Introducing Our Debutantes: Arlaina Tibensky

And now, for our final debutante: Arlaina Tibensky! Arlaina was one of our very first authors (Issue #3, “Buying the Farm”). Now she has published her first book, And Then Things Fall Apart, and will be escorted by Tara Altebrando on April 20th, as she takes her bow at the One Story Literary Debutante Ball. Recently, we had a chat with Arlaina to see what it’s like to be a 2012 Literary Debutante.

1) Where were you when you found out your first book was going to be published? How did you celebrate?

On my mom’s birthday—isn’t that weird?  The agent I had queried to death took it on and called to tell me on my birthday and a month later it was acquired by Simon and Schuster on my mom’s birthday.  I had a nursing 3 month-old baby and was all hormone cuckoo but drank a whole bottle of cava with my husband and then 3 year-old at the living room table.  Did we order in Indian food?  Maybe.  It’s all a blur.

2) One Story published “Buying the Farm” in May, 2002. What has happened to you since then? And how did your writing change between your story’s appearance in One Story and the publication of And Then Things Fall Apart?

What HASN’T happened to me since then? That was 10 years ago!  I got married, had not one but TWO kids. Moved 3 times.  Started curating the Pen Parentis Literary Salon, a reading series dedicated to celebrating and promoting the work of writers who are parents. “Buying the Farm” is a story about a teenaged girl on an ostrich farm.  The success of that story really helped me discover my strengths as a writer and realize the power of teen protagonists.  It took me a while to figure out how to take the momentum of this voice and turn it into a YA novel but once I did,  I felt a whole world open up for me as an artist.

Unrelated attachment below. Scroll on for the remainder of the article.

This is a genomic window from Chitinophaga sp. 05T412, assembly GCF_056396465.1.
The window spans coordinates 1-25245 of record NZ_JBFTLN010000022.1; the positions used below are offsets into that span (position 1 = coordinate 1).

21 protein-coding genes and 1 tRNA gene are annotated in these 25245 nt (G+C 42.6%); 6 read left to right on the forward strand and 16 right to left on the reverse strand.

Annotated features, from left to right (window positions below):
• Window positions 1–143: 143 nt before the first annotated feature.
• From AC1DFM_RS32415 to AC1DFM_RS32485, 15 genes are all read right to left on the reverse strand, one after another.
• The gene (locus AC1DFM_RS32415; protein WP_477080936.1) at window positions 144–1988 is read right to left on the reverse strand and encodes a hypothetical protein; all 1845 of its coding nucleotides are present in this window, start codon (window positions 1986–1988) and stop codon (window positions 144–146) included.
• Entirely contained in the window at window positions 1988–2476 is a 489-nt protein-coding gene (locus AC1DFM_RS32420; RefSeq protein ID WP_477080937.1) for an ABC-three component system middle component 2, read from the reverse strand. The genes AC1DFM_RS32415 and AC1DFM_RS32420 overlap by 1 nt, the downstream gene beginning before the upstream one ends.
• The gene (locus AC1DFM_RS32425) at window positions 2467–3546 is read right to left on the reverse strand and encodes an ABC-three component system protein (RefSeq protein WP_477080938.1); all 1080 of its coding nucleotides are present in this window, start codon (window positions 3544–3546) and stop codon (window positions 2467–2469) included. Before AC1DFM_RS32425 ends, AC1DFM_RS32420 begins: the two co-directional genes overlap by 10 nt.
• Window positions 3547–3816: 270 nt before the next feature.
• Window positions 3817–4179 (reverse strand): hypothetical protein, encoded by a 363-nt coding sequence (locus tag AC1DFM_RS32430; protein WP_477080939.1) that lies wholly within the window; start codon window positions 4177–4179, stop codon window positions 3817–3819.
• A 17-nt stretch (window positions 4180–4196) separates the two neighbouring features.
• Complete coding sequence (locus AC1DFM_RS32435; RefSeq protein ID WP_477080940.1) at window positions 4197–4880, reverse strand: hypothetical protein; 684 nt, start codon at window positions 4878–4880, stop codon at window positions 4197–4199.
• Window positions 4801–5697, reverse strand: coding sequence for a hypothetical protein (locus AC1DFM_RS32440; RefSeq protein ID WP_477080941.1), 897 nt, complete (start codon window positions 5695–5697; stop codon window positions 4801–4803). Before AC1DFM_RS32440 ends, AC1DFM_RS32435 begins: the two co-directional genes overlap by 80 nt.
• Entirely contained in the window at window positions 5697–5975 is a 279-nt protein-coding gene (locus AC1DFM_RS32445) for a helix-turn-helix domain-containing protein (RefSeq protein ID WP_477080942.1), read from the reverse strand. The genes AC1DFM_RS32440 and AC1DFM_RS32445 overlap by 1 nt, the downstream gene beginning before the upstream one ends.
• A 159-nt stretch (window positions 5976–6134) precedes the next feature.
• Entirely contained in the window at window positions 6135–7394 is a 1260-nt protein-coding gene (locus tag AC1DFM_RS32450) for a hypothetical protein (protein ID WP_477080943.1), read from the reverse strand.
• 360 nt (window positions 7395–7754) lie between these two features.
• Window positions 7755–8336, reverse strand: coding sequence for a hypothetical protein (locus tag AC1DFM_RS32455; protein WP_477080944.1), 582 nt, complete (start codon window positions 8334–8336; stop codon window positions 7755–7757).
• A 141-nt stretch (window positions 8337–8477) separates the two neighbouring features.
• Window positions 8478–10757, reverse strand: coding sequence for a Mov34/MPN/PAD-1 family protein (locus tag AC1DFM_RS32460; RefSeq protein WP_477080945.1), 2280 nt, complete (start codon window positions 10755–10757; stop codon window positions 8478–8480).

3) What was the revision process like for you? What advice would you give to writers currently working on their first books?

My revision process was a PROCESS.  My MS was rather short but the voice and the bones of the novel were there.  The MS that sold was 125 pages so I had to churn out pages and pages on an insane deadline, working with my editor to get it to 250.  My advice for writers working on a book-length manuscript is to make sure it is book length.  For real.  Finish your book as completely as you can before taking it for a stroll in the publishing world.  I’d heard that advice a lot but until I lived it I thought it was annoying, like something fancy published writers told you to depress and discourage your meteoric rise. But they were just telling it like it is.

4) On your blog, you describe And Then Things Fall Apart as a “young adult novel.” What drew you to young adult fiction, as a genre? What is it like writing serious fiction geared towards a younger audience?

All my most successful stories had first person teen protagonists.  My voice is eternally 17 and being in that brain and writing from that place is where my strongest writing seems to come from.  The teen age is so evocative and boundary-free.  Sometimes I feel that contemporary adult fiction has too many rules, belief cannot be suspended, a lot of those books are all about the dissatisfaction with modern life.  I’m not really interested in that.  My favorite books have always been about the teenaged, the bizarre, and unusual, The Master and Margarita, Feed, Swamplandia, Geek Love, The Diary of Adrian Mole age 13 ¾.  I like to think that my books appeal to readers who love literary fiction.  Of any age.  Writing serious fiction geared toward a younger audience isn’t different from writing for full-on adults, except maybe I have more confidence writing it.

5) What are you most looking forward to about the One Story Literary Debutante Ball on April 20th?

Meeting all these amazing writers!  It’s such a weird lonely world, this writing.  I mean, I love it and all but really, it’s me in my apartment, hacking away with headphones on, taking breaks to tweet and read dumb blogs about nail polish and then eating lunch, then doing business-y crap and then making dinner before getting the kids from school.  It’s a weird narcissistic lonely life and seeing other writers out in the wild is always fun and exciting.  And the drinks.  And the art.  And this year, I want to really talk about, what else, One Teen Story!

Leave a Reply

Your email address will not be published. Required fields are marked *